Make sure the steps leads need to take in order to subscribe are easily comprehensible. If people have to search for a way to opt-in to your emails, they may give up and not subscribe at all.
In order to engage people and make them more interested in signing up for your newsletter, they should be able to do it in a way that's easy to comprehend. Additionally, emails should only have a couple of key elements — shareability, a call-to-action, and a simple form — to be effective.
The option to subscribe should be clearly labeled on a webpage and the form should have more fields than just name and email address. You can find a more in-depth tutorial about email design in this post.
Local promotion is an advantage of people who own local businesses. Similar to hosting events, promotions are another way to grow your email list by offering something in return.
Special discounts, a complimentary perk with sign-up, or exclusive coupons are all ways you can include promotion in your email. Promotions are a great idea because they can be a low-cost option for showing existing customers and leads that you care about their business.
Think about it — if your favorite local grocery store was offering a 10% discount on your bill by signing up for email newsletters with more coupons, would you sign up? I sure would.
To further personalize emails and heighten the customer experience, you can separate email lists into smaller subgroups defined by certain characteristics, such as age or hobbies.
What this process does is help you make more informed decisions about which customers receive certain emails.
The information you gather about your audience will help you create special content tailored to the interests of your customers. For instance, if a hobby that's consistent with some of your audience is wellness, you should consider hosting a wellness event where attendees are required to sign up for wellness-themed emails.
Generally, segments are comprised of demographic information that can be collected as part of the sign-up process. To get more information about audience segmentation, check out our post about it.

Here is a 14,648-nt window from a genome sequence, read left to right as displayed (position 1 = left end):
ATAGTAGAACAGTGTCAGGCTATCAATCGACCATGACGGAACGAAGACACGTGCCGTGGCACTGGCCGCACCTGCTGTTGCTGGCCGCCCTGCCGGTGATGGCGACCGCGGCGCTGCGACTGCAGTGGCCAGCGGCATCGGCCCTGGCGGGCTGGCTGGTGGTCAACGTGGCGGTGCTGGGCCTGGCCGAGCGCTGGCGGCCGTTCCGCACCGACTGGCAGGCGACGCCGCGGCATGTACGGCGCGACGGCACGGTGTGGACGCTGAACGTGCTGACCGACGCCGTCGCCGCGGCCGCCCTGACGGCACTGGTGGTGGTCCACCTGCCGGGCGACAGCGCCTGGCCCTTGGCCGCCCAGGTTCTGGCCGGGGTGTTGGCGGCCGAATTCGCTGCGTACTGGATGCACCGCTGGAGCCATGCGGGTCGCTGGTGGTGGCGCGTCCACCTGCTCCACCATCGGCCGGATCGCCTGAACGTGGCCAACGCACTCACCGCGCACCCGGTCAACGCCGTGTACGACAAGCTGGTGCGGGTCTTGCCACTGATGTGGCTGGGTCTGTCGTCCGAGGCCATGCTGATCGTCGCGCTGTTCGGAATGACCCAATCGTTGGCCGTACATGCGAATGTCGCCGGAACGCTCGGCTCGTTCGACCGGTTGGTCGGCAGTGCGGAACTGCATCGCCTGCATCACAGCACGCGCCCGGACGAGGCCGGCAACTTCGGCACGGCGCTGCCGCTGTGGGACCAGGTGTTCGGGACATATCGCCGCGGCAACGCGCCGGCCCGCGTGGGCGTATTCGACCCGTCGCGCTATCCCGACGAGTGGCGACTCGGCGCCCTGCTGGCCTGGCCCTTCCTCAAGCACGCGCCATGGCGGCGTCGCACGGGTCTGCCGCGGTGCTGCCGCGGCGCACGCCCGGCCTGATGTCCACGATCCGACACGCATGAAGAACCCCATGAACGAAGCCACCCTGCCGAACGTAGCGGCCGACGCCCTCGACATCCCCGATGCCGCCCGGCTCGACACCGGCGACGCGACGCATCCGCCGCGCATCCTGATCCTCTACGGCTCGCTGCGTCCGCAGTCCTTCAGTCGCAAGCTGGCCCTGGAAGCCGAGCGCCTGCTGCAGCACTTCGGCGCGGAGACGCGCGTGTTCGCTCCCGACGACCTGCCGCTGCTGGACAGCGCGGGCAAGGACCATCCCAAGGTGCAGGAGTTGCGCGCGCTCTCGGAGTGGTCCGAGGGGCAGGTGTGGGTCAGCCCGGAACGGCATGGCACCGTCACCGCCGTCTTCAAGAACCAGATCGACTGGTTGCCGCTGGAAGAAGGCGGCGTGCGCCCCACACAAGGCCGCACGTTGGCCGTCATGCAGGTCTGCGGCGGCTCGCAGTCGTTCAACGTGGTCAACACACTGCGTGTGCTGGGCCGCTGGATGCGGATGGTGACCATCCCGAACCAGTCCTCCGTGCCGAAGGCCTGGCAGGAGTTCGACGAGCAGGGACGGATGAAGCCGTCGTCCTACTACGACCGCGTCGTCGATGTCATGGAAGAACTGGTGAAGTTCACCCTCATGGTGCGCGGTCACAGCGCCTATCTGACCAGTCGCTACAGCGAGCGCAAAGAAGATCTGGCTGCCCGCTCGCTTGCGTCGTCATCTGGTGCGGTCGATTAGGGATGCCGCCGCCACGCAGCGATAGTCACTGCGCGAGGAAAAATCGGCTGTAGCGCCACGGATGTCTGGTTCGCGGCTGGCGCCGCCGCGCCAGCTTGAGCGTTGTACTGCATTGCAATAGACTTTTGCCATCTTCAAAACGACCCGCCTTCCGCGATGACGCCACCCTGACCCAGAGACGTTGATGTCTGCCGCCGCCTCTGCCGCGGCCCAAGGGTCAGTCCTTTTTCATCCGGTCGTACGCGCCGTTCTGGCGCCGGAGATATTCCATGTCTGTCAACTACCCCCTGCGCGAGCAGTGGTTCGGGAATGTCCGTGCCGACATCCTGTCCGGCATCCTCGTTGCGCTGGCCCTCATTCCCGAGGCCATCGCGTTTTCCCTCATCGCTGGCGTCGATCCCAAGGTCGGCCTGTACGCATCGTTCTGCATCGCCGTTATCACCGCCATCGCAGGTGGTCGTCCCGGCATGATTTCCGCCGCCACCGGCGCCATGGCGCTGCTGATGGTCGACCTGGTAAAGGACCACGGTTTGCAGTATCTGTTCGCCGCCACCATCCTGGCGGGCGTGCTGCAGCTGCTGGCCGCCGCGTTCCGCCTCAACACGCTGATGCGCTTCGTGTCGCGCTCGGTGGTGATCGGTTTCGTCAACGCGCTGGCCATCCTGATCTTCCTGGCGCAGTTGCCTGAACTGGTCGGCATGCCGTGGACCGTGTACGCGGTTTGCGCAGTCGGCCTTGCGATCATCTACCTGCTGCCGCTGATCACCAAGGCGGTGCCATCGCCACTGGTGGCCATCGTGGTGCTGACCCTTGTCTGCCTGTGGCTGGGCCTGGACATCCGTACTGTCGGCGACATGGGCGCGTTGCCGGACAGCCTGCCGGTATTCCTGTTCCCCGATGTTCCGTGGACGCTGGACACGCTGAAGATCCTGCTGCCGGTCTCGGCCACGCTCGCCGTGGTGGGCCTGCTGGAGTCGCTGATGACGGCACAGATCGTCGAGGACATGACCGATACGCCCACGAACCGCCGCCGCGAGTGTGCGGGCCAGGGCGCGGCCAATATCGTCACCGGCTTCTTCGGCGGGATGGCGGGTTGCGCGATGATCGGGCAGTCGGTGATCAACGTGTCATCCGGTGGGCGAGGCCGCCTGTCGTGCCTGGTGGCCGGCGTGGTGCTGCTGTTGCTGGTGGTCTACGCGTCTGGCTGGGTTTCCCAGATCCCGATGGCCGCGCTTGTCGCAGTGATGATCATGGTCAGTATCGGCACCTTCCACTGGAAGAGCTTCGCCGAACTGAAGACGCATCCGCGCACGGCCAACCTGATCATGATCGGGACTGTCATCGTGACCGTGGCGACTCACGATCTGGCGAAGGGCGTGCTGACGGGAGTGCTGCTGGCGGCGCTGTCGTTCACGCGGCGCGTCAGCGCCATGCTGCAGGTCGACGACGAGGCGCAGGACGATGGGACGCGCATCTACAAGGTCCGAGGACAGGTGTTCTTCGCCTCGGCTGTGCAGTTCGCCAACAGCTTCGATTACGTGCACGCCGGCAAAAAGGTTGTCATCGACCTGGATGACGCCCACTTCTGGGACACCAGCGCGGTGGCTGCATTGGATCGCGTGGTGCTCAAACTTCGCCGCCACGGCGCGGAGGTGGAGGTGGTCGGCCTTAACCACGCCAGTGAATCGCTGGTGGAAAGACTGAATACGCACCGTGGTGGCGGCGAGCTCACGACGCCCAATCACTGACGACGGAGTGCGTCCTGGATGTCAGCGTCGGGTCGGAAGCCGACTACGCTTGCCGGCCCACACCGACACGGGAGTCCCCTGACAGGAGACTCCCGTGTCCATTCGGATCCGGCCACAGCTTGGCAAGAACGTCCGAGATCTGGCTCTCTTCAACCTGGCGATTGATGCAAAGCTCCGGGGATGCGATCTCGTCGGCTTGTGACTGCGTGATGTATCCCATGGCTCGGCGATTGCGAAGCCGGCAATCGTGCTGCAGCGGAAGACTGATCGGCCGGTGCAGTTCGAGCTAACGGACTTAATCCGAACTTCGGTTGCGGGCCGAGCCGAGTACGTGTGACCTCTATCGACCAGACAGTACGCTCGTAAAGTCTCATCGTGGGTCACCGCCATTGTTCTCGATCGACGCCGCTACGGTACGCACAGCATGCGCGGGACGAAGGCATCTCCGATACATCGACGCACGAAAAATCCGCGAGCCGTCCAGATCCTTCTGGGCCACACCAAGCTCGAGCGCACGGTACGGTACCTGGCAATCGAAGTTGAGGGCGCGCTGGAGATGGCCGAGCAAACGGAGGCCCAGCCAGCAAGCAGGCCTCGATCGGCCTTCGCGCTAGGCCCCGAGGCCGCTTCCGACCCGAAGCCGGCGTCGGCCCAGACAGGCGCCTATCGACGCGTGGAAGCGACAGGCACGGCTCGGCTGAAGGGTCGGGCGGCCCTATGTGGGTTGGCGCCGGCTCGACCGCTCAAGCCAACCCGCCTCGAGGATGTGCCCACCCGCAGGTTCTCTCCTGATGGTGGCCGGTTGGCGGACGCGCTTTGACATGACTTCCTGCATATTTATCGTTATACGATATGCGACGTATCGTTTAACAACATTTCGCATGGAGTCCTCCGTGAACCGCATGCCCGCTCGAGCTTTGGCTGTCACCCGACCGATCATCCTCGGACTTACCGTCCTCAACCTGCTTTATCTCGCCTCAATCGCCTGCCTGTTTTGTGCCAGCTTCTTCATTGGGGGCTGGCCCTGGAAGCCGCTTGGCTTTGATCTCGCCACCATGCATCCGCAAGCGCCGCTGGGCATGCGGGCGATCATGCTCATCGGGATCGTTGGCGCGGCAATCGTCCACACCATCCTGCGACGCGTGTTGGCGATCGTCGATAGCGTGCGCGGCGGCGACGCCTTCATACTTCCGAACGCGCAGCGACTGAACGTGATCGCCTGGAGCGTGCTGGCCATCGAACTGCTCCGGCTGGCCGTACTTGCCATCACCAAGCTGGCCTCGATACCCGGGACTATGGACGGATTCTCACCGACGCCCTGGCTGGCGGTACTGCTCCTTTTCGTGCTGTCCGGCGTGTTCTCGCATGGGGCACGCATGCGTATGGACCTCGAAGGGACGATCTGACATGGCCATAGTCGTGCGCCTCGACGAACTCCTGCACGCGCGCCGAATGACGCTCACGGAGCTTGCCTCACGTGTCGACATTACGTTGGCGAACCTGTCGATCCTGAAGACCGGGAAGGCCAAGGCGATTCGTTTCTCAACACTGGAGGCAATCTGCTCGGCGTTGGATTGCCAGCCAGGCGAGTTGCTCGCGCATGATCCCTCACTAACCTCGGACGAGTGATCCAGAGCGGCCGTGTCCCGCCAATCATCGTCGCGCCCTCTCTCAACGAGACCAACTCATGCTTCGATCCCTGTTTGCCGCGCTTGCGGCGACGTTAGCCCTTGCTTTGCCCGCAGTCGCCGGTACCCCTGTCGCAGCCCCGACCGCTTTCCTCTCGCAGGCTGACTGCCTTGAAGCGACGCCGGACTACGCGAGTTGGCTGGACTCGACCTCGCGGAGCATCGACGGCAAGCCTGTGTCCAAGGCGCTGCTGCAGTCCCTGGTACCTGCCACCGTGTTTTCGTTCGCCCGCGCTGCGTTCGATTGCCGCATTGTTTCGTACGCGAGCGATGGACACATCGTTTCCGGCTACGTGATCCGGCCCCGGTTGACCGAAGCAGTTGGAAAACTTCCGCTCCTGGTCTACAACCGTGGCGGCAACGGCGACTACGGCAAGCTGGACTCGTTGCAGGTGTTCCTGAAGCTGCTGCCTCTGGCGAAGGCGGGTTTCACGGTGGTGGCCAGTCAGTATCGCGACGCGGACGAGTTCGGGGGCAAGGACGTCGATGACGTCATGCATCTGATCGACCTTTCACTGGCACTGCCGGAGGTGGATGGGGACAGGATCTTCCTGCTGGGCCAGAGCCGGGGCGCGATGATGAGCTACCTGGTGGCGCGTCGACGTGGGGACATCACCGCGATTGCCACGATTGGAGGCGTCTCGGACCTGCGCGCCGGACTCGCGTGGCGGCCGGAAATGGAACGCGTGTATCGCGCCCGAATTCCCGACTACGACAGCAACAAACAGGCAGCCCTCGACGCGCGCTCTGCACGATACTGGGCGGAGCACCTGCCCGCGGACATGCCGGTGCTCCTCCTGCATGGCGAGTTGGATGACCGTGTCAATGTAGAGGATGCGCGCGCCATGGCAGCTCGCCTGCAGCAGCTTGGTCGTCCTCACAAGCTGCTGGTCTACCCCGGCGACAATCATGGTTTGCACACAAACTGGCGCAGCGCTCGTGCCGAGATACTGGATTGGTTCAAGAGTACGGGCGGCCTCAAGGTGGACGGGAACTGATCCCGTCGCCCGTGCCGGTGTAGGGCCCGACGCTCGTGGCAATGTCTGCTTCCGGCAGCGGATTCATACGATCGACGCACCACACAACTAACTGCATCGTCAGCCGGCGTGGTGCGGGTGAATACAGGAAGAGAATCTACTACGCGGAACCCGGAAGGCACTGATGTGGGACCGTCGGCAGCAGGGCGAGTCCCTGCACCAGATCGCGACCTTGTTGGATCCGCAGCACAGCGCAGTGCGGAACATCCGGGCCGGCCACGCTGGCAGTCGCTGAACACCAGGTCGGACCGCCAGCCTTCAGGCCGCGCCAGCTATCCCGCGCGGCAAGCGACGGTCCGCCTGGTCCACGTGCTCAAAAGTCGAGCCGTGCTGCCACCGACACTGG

Automated email software is imperative to use to check the performance of your emails. You want to see all the hard work you put into emails pay-off, right? That's what this software can help you do.
Email software tracks metrics that can help you improve your emails and see higher ROI on your email marketing strategy. With email software, you'll have access to data like subscribe/unsubscribe rates, open rates, click-through rates, and conversion rates.
In some cases, email software can even assist with the creation of the emails themselves. Depending on the software, you might find email templates to help you accomplish your goals. For example, HubSpot's email marketing software offers templates for opt-in emails, responsive emails, calls-to-action, and simple forms.
You won't have to spend extra time collecting the data yourself, because all of your content will be in one place. You will be able to send automated email messages that look professional, are GDPR compliant, and have all the components you're looking for. If you don't already have automated email software, it could be the missing piece you need.
The next time you receive an email in your inbox, think about how you can spin it to take a local angle. Or, the next time you receive an email from a local business, look at the local flair that the company used to stand out. Is it in the subject line or within the content, and how can you use their emails as inspiration?
This content was originally published here.